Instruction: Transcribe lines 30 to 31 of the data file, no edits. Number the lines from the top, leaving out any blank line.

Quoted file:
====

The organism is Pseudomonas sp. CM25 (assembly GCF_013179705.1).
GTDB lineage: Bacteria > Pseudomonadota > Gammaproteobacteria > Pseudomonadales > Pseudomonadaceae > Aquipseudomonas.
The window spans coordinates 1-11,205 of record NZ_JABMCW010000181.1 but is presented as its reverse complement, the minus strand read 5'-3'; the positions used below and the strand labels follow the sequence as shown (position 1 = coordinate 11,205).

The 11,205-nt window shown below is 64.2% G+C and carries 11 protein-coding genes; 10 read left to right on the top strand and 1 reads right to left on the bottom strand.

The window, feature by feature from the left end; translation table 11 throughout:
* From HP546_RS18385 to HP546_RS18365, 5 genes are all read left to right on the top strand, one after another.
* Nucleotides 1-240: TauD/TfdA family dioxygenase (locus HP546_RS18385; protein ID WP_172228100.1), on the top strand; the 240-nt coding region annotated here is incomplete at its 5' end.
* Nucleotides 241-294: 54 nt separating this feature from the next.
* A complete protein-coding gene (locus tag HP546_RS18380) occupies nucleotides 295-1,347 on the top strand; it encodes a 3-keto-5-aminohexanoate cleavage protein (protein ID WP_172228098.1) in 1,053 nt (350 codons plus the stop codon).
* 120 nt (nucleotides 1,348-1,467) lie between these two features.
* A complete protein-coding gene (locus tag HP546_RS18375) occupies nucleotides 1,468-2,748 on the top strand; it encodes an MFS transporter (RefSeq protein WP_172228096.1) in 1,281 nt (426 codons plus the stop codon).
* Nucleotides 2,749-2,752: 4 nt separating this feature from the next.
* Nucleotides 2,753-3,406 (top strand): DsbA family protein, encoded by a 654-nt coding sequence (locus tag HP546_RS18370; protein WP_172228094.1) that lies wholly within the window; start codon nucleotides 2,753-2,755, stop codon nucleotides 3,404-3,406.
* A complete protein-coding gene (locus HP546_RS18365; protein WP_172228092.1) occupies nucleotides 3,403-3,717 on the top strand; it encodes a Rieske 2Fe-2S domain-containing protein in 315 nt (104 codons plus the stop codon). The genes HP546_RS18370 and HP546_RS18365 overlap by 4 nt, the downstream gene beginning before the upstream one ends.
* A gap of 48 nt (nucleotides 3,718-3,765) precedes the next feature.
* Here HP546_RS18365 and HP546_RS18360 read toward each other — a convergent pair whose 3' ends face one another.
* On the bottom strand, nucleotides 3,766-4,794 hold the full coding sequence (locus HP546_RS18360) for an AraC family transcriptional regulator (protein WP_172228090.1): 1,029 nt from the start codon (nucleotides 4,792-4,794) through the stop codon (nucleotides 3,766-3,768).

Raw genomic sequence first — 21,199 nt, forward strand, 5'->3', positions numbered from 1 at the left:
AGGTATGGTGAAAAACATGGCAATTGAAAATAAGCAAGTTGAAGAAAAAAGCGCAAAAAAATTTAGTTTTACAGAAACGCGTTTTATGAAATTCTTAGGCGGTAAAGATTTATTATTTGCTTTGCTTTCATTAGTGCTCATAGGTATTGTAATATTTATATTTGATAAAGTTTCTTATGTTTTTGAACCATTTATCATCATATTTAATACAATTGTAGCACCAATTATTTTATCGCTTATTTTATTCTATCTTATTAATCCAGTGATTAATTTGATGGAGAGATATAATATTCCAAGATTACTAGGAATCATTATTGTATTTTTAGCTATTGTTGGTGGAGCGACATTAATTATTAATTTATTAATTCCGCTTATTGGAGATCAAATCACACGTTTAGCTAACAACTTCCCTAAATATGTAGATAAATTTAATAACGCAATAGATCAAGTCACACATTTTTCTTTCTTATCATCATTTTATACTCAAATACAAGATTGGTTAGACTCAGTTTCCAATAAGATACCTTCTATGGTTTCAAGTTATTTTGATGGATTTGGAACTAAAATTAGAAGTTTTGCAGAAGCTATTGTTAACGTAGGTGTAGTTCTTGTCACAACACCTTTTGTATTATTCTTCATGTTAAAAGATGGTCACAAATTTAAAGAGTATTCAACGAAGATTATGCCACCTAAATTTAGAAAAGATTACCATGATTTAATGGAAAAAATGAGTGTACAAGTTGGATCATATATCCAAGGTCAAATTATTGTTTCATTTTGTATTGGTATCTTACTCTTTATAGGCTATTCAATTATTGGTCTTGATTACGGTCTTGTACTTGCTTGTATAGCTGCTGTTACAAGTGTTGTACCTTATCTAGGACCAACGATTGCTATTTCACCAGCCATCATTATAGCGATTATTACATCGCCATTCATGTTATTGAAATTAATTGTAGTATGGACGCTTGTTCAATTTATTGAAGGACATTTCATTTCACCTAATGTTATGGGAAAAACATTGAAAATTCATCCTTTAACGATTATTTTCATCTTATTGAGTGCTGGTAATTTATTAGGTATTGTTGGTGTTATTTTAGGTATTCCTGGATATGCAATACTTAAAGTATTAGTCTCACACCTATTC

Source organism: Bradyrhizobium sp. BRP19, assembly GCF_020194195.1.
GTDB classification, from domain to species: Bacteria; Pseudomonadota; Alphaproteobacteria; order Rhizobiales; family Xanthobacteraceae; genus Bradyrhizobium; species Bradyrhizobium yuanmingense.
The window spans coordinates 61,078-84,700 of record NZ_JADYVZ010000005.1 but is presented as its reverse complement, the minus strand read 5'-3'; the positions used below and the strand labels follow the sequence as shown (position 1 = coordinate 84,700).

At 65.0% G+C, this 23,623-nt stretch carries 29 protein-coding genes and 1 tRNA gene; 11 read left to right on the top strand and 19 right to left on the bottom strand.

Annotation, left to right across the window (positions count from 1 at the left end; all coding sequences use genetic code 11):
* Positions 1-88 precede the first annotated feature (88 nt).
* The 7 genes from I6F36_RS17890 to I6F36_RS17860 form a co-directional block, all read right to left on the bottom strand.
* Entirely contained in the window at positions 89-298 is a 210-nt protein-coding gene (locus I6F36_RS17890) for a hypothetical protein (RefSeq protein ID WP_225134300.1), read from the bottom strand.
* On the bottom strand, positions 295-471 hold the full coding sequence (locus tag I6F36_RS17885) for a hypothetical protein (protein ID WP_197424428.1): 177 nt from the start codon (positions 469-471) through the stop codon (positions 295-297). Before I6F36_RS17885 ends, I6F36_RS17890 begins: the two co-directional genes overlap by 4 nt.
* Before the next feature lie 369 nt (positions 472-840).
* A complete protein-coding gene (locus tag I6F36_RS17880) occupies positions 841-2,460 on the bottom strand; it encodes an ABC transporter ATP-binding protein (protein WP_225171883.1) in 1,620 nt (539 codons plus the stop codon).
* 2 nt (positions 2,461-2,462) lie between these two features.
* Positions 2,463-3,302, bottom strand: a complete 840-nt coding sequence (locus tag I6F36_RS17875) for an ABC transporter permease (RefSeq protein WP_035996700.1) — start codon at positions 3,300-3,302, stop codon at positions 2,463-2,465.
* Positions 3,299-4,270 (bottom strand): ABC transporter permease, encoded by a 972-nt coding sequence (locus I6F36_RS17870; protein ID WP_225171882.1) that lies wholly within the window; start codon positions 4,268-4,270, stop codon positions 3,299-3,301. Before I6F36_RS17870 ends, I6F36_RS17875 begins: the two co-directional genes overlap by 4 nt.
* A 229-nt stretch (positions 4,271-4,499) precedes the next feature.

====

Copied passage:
* A complete protein-coding gene (locus tag I6F36_RS17880) occupies positions 841-2,460 on the bottom strand; it encodes an ABC transporter ATP-binding protein (protein WP_225171883.1) in 1,620 nt (539 codons plus the stop codon).
* 2 nt (positions 2,461-2,462) lie between these two features.